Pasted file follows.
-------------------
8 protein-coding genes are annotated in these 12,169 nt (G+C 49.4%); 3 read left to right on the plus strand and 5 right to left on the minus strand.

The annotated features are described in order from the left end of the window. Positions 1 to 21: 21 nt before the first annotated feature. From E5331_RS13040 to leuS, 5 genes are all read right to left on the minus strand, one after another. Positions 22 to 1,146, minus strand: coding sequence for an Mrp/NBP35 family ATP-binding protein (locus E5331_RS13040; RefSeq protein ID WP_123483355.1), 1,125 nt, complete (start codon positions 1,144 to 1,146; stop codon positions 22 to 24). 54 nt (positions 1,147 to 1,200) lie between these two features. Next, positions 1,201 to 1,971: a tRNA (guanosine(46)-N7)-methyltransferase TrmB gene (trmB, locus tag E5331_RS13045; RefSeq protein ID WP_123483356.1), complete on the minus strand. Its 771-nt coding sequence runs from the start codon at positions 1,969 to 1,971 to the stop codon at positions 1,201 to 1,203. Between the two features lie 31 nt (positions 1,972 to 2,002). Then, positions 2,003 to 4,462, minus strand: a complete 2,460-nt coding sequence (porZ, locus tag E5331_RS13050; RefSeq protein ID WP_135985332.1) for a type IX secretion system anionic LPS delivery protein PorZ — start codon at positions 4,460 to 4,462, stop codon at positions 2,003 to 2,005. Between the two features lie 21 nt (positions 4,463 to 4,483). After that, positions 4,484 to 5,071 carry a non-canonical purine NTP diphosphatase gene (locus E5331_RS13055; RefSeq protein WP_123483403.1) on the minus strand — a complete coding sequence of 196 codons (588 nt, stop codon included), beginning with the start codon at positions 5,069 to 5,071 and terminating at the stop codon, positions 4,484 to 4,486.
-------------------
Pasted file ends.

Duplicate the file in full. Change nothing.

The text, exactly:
8 protein-coding genes are annotated in these 12,169 nt (G+C 49.4%); 3 read left to right on the plus strand and 5 right to left on the minus strand.

The annotated features are described in order from the left end of the window. Positions 1 to 21: 21 nt before the first annotated feature. From E5331_RS13040 to leuS, 5 genes are all read right to left on the minus strand, one after another. Positions 22 to 1,146, minus strand: coding sequence for an Mrp/NBP35 family ATP-binding protein (locus E5331_RS13040; RefSeq protein ID WP_123483355.1), 1,125 nt, complete (start codon positions 1,144 to 1,146; stop codon positions 22 to 24). 54 nt (positions 1,147 to 1,200) lie between these two features. Next, positions 1,201 to 1,971: a tRNA (guanosine(46)-N7)-methyltransferase TrmB gene (trmB, locus tag E5331_RS13045; RefSeq protein ID WP_123483356.1), complete on the minus strand. Its 771-nt coding sequence runs from the start codon at positions 1,969 to 1,971 to the stop codon at positions 1,201 to 1,203. Between the two features lie 31 nt (positions 1,972 to 2,002). Then, positions 2,003 to 4,462, minus strand: a complete 2,460-nt coding sequence (porZ, locus tag E5331_RS13050; RefSeq protein ID WP_135985332.1) for a type IX secretion system anionic LPS delivery protein PorZ — start codon at positions 4,460 to 4,462, stop codon at positions 2,003 to 2,005. Between the two features lie 21 nt (positions 4,463 to 4,483). After that, positions 4,484 to 5,071 carry a non-canonical purine NTP diphosphatase gene (locus E5331_RS13055; RefSeq protein WP_123483403.1) on the minus strand — a complete coding sequence of 196 codons (588 nt, stop codon included), beginning with the start codon at positions 5,069 to 5,071 and terminating at the stop codon, positions 4,484 to 4,486.